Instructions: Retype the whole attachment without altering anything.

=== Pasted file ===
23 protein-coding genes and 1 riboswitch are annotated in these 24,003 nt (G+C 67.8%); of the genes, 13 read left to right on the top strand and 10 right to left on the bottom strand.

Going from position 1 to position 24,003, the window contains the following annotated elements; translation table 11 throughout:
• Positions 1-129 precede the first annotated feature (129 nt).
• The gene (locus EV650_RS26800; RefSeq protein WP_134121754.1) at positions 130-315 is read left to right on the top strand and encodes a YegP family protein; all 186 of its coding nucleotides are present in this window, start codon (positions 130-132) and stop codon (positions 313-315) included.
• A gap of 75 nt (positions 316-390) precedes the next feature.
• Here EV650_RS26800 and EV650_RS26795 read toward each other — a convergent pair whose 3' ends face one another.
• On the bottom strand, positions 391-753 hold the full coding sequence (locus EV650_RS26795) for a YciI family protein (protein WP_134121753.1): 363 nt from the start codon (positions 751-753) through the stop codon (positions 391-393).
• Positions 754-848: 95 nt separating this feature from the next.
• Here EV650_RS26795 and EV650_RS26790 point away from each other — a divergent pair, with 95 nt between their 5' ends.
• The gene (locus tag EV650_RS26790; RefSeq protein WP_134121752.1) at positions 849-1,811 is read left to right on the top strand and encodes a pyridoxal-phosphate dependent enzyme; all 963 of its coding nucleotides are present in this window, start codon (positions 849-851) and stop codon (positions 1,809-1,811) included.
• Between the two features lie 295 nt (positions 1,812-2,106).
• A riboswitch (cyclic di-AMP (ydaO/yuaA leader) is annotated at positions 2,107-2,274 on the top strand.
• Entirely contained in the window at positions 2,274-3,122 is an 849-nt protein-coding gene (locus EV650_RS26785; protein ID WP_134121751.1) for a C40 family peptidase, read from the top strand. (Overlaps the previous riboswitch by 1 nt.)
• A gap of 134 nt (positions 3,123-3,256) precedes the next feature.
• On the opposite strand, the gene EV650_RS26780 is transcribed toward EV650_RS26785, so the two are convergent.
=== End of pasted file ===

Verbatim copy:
23 protein-coding genes and 1 riboswitch are annotated in these 24,003 nt (G+C 67.8%); of the genes, 13 read left to right on the top strand and 10 right to left on the bottom strand.

Going from position 1 to position 24,003, the window contains the following annotated elements; translation table 11 throughout:
• Positions 1-129 precede the first annotated feature (129 nt).
• The gene (locus EV650_RS26800; RefSeq protein WP_134121754.1) at positions 130-315 is read left to right on the top strand and encodes a YegP family protein; all 186 of its coding nucleotides are present in this window, start codon (positions 130-132) and stop codon (positions 313-315) included.
• A gap of 75 nt (positions 316-390) precedes the next feature.
• Here EV650_RS26800 and EV650_RS26795 read toward each other — a convergent pair whose 3' ends face one another.
• On the bottom strand, positions 391-753 hold the full coding sequence (locus EV650_RS26795) for a YciI family protein (protein WP_134121753.1): 363 nt from the start codon (positions 751-753) through the stop codon (positions 391-393).
• Positions 754-848: 95 nt separating this feature from the next.
• Here EV650_RS26795 and EV650_RS26790 point away from each other — a divergent pair, with 95 nt between their 5' ends.
• The gene (locus tag EV650_RS26790; RefSeq protein WP_134121752.1) at positions 849-1,811 is read left to right on the top strand and encodes a pyridoxal-phosphate dependent enzyme; all 963 of its coding nucleotides are present in this window, start codon (positions 849-851) and stop codon (positions 1,809-1,811) included.
• Between the two features lie 295 nt (positions 1,812-2,106).
• A riboswitch (cyclic di-AMP (ydaO/yuaA leader) is annotated at positions 2,107-2,274 on the top strand.
• Entirely contained in the window at positions 2,274-3,122 is an 849-nt protein-coding gene (locus EV650_RS26785; protein ID WP_134121751.1) for a C40 family peptidase, read from the top strand. (Overlaps the previous riboswitch by 1 nt.)
• A gap of 134 nt (positions 3,123-3,256) precedes the next feature.
• On the opposite strand, the gene EV650_RS26780 is transcribed toward EV650_RS26785, so the two are convergent.